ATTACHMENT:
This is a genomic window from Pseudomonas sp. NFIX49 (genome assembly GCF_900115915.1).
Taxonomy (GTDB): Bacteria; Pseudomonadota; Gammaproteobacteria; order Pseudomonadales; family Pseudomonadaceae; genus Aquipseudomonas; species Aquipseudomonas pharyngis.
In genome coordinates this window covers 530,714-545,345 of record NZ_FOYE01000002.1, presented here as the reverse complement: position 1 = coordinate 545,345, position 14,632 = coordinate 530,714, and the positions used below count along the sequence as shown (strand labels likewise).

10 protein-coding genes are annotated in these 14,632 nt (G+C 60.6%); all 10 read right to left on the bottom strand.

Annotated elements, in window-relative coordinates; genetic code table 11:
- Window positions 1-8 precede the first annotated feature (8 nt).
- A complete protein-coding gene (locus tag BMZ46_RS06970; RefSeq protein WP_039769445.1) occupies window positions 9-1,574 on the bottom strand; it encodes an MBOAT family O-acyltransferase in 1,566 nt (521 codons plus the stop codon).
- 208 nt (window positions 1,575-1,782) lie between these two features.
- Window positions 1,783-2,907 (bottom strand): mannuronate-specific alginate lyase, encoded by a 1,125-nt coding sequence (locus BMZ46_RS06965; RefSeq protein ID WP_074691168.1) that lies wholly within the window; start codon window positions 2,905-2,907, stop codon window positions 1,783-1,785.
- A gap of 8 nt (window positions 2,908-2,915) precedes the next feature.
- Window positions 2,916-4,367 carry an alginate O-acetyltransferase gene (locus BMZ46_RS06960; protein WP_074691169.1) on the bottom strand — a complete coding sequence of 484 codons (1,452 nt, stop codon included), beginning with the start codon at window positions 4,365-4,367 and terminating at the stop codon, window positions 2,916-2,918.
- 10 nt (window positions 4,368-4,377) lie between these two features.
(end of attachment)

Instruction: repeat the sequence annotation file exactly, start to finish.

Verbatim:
This is a genomic window from Pseudomonas sp. NFIX49 (genome assembly GCF_900115915.1).
Taxonomy (GTDB): Bacteria; Pseudomonadota; Gammaproteobacteria; order Pseudomonadales; family Pseudomonadaceae; genus Aquipseudomonas; species Aquipseudomonas pharyngis.
In genome coordinates this window covers 530,714-545,345 of record NZ_FOYE01000002.1, presented here as the reverse complement: position 1 = coordinate 545,345, position 14,632 = coordinate 530,714, and the positions used below count along the sequence as shown (strand labels likewise).

10 protein-coding genes are annotated in these 14,632 nt (G+C 60.6%); all 10 read right to left on the bottom strand.

Annotated elements, in window-relative coordinates; genetic code table 11:
- Window positions 1-8 precede the first annotated feature (8 nt).
- A complete protein-coding gene (locus tag BMZ46_RS06970; RefSeq protein WP_039769445.1) occupies window positions 9-1,574 on the bottom strand; it encodes an MBOAT family O-acyltransferase in 1,566 nt (521 codons plus the stop codon).
- 208 nt (window positions 1,575-1,782) lie between these two features.
- Window positions 1,783-2,907 (bottom strand): mannuronate-specific alginate lyase, encoded by a 1,125-nt coding sequence (locus BMZ46_RS06965; RefSeq protein ID WP_074691168.1) that lies wholly within the window; start codon window positions 2,905-2,907, stop codon window positions 1,783-1,785.
- A gap of 8 nt (window positions 2,908-2,915) precedes the next feature.
- Window positions 2,916-4,367 carry an alginate O-acetyltransferase gene (locus BMZ46_RS06960; protein WP_074691169.1) on the bottom strand — a complete coding sequence of 484 codons (1,452 nt, stop codon included), beginning with the start codon at window positions 4,365-4,367 and terminating at the stop codon, window positions 2,916-2,918.
- 10 nt (window positions 4,368-4,377) lie between these two features.